For newborns, the best way to carry them is tummy to tummy (upright). Cradle carry is discouraged because of the risks of hip dysplasia which is the general instability or looseness of the hip joint. Click here to see an animated video of how hip dysplasia happens and here for the different stages of hip dysplasia. Here's a photo of the proper position of a baby inside a sling to prevent hip dysplasia.
|from the International Hip Dysplasia Institute|
Another reason why cradle carry is discouraged for newborns is because of the risks of positional asphyxiation. The BabyWearing Institute defines positional asphyxiation as follows:
[Positional asphyxiation] is essentially a kink in the airway. Baby's chin hits his chest and kinks the airway. Baby cannot breath and dies within 3-5 minutes without making a sound. Baby's head is too heavy for him to lift out of a compromised position like the cradle carry.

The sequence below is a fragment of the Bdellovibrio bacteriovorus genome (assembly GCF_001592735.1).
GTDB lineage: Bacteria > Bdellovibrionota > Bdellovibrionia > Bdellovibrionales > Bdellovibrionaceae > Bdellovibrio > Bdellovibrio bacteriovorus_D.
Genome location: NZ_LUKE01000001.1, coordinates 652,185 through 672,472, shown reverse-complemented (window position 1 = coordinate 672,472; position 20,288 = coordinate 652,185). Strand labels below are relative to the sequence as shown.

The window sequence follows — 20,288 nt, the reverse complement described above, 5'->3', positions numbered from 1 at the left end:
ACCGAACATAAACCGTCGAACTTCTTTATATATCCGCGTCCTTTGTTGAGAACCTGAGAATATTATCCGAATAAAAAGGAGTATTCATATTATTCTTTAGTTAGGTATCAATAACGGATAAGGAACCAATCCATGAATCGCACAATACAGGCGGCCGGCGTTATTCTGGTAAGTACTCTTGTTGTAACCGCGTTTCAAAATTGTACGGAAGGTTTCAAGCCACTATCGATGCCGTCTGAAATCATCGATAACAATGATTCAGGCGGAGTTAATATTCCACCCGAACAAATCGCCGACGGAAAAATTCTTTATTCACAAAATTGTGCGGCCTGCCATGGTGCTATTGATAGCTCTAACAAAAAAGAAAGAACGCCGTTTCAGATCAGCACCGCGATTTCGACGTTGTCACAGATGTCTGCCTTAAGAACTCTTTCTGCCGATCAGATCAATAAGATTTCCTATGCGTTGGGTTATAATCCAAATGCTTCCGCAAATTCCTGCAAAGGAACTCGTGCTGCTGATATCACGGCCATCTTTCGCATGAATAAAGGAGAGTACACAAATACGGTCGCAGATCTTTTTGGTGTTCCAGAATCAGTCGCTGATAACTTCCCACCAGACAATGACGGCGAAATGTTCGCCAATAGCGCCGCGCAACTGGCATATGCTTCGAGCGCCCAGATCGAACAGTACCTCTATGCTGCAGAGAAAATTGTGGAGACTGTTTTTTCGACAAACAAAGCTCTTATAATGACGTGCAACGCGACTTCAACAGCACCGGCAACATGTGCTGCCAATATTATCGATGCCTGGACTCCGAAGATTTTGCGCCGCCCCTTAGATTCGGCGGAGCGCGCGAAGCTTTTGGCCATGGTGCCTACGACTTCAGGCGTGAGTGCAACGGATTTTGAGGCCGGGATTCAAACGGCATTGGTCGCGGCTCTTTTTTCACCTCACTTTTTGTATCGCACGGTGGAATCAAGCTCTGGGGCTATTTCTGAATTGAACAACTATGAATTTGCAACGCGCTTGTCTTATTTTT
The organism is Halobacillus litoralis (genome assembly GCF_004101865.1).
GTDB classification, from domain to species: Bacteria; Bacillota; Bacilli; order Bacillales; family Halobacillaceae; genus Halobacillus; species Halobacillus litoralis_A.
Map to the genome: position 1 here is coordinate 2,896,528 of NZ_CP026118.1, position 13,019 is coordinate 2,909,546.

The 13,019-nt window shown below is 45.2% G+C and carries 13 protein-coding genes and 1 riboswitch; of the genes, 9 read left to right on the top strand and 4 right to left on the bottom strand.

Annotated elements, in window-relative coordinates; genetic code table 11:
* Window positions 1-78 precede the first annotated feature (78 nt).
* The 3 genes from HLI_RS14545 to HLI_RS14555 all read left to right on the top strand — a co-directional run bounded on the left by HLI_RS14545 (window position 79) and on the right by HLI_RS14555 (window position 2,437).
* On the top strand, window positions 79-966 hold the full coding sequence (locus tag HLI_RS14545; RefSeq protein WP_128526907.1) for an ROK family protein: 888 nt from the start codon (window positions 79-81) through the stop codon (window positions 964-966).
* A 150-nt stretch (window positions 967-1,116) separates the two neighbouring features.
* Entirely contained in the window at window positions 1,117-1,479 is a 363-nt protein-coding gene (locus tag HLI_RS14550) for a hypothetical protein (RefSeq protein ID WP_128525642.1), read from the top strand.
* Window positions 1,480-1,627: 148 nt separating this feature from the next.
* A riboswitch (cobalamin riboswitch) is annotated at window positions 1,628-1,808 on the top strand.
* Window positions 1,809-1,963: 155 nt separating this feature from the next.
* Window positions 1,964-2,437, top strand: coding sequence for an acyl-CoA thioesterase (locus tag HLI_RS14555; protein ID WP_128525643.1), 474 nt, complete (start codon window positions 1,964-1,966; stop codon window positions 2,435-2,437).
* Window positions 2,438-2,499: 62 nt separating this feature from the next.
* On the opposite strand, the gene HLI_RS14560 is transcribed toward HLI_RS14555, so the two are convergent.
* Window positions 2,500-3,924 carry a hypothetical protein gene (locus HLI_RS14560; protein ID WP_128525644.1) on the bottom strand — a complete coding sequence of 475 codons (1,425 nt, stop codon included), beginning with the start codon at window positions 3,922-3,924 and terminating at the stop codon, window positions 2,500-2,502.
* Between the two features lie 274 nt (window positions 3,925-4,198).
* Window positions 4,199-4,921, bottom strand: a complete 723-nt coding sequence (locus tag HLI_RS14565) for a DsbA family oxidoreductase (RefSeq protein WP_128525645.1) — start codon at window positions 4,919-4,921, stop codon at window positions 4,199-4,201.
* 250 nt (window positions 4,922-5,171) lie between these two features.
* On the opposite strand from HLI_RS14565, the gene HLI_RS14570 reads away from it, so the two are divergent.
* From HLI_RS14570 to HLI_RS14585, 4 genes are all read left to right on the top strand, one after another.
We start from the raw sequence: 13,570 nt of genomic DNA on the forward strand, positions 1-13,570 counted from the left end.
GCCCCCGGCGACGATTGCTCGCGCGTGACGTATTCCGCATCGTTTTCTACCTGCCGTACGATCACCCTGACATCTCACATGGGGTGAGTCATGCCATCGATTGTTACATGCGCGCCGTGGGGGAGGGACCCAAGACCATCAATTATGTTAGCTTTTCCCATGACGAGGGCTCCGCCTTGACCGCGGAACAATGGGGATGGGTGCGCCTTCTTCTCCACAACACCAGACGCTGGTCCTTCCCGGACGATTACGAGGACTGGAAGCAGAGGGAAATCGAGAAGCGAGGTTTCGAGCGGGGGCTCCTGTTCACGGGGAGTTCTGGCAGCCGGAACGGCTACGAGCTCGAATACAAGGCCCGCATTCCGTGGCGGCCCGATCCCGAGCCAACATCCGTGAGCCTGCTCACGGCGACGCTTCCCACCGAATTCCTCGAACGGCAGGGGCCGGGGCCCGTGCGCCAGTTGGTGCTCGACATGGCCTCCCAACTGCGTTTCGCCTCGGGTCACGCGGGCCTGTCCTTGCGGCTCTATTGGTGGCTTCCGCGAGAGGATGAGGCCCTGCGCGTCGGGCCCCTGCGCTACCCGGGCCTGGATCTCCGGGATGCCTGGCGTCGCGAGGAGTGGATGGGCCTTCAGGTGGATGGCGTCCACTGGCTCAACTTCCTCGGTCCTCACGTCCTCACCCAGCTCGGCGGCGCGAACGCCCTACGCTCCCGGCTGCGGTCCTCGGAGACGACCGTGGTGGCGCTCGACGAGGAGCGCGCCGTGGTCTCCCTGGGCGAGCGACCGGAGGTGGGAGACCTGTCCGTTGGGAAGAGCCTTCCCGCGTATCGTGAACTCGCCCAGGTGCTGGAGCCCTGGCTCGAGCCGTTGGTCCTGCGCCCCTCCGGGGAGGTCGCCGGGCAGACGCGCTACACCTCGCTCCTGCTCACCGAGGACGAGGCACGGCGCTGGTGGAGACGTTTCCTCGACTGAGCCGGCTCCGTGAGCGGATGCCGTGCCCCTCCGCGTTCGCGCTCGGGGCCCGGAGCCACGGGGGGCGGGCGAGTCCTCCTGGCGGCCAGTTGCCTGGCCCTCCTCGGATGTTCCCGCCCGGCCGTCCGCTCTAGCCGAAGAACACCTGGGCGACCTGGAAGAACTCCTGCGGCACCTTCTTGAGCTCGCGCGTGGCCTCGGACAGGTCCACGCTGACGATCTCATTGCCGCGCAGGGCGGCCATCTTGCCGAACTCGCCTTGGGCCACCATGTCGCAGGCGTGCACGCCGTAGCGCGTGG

If your baby prefers being in the cradle carry position in your arms without a carrier, it doesn't mean that you should put the baby in a cradle carry position in the carrier. As this post explains, without a carrier, a baby carried in his/her parent's arms will get shifted about A LOT. Baby will not be in the cradle position for a long time.
Babywearing Safely: Introduction
Why Cradle Carry is discouraged
Front Facing, Front Carry?
Legs Out Position